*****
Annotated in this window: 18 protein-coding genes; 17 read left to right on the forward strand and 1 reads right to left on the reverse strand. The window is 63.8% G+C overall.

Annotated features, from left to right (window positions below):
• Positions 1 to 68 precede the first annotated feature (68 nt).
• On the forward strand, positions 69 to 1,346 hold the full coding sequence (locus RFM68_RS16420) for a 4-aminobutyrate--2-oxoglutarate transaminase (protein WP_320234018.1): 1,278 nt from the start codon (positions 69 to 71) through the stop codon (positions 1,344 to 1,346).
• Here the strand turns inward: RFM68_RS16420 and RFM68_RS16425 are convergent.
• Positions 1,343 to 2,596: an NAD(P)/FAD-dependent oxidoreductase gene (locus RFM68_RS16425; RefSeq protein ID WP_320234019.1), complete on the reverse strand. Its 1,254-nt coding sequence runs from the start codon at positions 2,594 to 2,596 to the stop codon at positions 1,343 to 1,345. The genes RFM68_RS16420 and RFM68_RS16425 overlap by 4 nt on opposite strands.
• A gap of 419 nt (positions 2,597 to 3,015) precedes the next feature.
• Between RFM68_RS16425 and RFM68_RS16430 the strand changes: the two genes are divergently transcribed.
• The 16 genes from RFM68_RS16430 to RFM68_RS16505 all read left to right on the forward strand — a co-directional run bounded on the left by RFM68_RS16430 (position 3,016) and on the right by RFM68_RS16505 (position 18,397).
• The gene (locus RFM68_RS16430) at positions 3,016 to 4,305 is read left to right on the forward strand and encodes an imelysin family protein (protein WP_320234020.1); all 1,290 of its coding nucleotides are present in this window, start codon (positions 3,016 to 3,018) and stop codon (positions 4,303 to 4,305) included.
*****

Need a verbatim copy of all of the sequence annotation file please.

Annotated in this window: 18 protein-coding genes; 17 read left to right on the forward strand and 1 reads right to left on the reverse strand. The window is 63.8% G+C overall.

Annotated features, from left to right (window positions below):
• Positions 1 to 68 precede the first annotated feature (68 nt).
• On the forward strand, positions 69 to 1,346 hold the full coding sequence (locus RFM68_RS16420) for a 4-aminobutyrate--2-oxoglutarate transaminase (protein WP_320234018.1): 1,278 nt from the start codon (positions 69 to 71) through the stop codon (positions 1,344 to 1,346).
• Here the strand turns inward: RFM68_RS16420 and RFM68_RS16425 are convergent.
• Positions 1,343 to 2,596: an NAD(P)/FAD-dependent oxidoreductase gene (locus RFM68_RS16425; RefSeq protein ID WP_320234019.1), complete on the reverse strand. Its 1,254-nt coding sequence runs from the start codon at positions 2,594 to 2,596 to the stop codon at positions 1,343 to 1,345. The genes RFM68_RS16420 and RFM68_RS16425 overlap by 4 nt on opposite strands.
• A gap of 419 nt (positions 2,597 to 3,015) precedes the next feature.
• Between RFM68_RS16425 and RFM68_RS16430 the strand changes: the two genes are divergently transcribed.
• The 16 genes from RFM68_RS16430 to RFM68_RS16505 all read left to right on the forward strand — a co-directional run bounded on the left by RFM68_RS16430 (position 3,016) and on the right by RFM68_RS16505 (position 18,397).
• The gene (locus RFM68_RS16430) at positions 3,016 to 4,305 is read left to right on the forward strand and encodes an imelysin family protein (protein WP_320234020.1); all 1,290 of its coding nucleotides are present in this window, start codon (positions 3,016 to 3,018) and stop codon (positions 4,303 to 4,305) included.